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Which jibes with what I’m suggesting. Looking back at the drawing, I also see opportunity for a narrow storage space behind the seats, low enough not to impact the window. Chairs, window covers, ?

IOW, outward dimensions of Option 2, yet shower sized more like Option 1 with the rest storage.
 

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The triangle one is nice! I would finish it off with the idea that it will always be open, leaving the diagonal sides as open as possible. I love van bathrooms where the "shower is built like a fancy nook in the space. It feels so much more spacious than a closed box. get a curved shower curtain rod and shower curtain.

Another option: a 21" x 35" pan. That's what I used and the narrow width would work well with your other reduced dimensions. I especially like the raised toilet area. it brings my squat portapotty to normal toilet height and it's never sitting in water.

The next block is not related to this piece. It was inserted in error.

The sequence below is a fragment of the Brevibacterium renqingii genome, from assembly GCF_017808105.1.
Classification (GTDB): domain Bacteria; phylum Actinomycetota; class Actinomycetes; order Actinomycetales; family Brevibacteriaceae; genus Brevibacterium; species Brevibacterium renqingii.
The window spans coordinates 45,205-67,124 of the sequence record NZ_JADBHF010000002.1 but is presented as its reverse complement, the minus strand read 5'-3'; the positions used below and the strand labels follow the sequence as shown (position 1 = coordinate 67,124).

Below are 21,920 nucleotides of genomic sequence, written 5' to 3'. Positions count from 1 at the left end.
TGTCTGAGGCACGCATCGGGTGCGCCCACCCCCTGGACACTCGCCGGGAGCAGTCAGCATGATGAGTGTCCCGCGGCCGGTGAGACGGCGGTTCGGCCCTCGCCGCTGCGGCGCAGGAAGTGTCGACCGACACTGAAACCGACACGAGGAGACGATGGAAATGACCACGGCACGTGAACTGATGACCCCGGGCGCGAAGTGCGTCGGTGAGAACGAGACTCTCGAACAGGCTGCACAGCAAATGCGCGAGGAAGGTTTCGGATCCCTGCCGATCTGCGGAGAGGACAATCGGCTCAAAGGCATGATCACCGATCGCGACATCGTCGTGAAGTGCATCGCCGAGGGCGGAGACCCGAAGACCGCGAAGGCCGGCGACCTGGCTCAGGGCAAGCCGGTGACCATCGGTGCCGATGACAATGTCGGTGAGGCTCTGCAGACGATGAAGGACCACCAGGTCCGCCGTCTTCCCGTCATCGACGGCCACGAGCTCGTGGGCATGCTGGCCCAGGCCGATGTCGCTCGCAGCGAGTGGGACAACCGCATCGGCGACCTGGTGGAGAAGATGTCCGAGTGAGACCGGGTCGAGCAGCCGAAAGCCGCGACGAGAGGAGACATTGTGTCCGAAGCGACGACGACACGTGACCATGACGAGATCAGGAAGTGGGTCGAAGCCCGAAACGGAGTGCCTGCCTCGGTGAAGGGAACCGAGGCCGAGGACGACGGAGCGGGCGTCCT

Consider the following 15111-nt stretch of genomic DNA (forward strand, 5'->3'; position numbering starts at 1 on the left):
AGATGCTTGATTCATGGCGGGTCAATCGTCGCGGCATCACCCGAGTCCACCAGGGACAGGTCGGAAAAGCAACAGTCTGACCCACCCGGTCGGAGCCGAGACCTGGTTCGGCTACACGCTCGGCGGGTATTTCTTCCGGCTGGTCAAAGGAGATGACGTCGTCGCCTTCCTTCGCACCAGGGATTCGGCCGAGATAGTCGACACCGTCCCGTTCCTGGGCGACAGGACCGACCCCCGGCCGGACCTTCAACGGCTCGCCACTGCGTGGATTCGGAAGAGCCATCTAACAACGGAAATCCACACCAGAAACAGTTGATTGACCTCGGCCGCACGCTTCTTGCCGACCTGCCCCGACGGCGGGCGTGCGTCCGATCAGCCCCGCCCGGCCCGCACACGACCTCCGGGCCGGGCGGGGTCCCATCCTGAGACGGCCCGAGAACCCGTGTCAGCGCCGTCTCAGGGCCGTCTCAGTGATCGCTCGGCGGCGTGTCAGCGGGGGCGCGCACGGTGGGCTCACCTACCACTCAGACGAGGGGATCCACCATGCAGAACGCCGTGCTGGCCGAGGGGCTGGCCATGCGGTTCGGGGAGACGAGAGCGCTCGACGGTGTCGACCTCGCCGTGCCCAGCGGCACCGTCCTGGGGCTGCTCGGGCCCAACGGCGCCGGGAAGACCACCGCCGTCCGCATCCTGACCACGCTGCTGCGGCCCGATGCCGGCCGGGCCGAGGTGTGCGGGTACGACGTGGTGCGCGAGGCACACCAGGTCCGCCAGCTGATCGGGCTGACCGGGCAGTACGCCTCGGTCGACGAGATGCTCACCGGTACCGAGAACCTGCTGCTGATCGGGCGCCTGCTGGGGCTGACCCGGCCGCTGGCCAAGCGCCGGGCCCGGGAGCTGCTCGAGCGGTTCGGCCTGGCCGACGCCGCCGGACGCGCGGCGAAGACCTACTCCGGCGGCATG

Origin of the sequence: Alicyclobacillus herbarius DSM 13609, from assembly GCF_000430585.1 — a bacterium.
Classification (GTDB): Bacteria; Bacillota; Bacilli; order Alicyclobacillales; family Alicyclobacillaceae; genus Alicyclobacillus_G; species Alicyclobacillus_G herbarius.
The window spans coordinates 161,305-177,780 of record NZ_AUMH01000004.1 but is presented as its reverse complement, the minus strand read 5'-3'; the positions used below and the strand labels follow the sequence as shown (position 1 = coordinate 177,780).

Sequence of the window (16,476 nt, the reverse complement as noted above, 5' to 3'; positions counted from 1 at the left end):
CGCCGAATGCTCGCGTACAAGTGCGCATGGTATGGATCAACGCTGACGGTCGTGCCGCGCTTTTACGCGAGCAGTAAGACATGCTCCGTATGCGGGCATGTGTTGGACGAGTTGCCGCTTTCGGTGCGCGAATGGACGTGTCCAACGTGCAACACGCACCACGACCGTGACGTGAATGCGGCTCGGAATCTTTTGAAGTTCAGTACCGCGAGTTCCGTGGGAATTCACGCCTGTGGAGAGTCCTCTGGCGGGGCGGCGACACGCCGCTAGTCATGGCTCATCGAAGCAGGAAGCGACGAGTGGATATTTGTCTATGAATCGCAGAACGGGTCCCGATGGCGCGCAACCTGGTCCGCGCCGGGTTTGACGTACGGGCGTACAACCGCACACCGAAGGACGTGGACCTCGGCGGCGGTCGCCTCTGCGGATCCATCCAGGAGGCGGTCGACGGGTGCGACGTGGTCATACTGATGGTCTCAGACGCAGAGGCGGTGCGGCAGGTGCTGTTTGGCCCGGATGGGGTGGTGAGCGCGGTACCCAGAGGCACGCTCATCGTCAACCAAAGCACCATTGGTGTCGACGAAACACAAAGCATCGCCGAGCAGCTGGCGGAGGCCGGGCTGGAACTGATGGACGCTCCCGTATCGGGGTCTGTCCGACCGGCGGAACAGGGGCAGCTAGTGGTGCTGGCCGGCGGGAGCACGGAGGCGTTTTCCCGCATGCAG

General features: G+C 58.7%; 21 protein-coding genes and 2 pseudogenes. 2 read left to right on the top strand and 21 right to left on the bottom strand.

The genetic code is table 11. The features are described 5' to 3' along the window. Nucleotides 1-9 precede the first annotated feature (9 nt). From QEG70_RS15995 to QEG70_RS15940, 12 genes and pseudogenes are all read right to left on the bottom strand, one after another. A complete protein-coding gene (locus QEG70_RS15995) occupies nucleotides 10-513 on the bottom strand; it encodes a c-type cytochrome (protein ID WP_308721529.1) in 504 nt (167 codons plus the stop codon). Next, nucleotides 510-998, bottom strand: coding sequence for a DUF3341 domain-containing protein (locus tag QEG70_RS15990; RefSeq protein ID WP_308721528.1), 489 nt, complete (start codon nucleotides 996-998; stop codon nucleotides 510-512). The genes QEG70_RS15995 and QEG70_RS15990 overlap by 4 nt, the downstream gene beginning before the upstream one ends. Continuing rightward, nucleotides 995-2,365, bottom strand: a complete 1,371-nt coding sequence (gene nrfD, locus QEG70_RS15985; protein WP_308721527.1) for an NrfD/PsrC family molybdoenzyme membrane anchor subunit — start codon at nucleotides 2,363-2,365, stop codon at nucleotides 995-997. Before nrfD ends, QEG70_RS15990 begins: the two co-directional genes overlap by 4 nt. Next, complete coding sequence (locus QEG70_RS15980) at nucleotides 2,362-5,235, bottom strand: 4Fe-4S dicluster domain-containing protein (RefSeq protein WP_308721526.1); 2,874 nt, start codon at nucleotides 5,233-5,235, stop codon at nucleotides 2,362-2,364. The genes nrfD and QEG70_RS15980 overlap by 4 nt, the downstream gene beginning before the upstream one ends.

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Discussion Starter · #20 ·
The triangle one is nice! I would finish it off with the idea that it will always be open, leaving the diagonal sides as open as possible. I love van bathrooms where the "shower is built like a fancy nook in the space. It feels so much more spacious than a closed box. get a curved shower curtain rod and shower curtain.

Another option: a 21" x 35" pan. That's what I used and the narrow width would work well with your other reduced dimensions. I especially like the raised toilet area. it brings my squat portapotty to normal toilet height and it's never sitting in water.

View attachment 81698
hey thanks. That’s a solid idea. My triangular “neo angle” pan arrives at my local HD tomorrow, so I’m going to lay it out and see how it looks. If I’m not in love with it, that pan would probably be my next best option.

That 21” depth vs the 24” pan I had been looking at would make a huge difference, and your other points about the elevated shelf for the toilet are well taken. Where did you buy that one?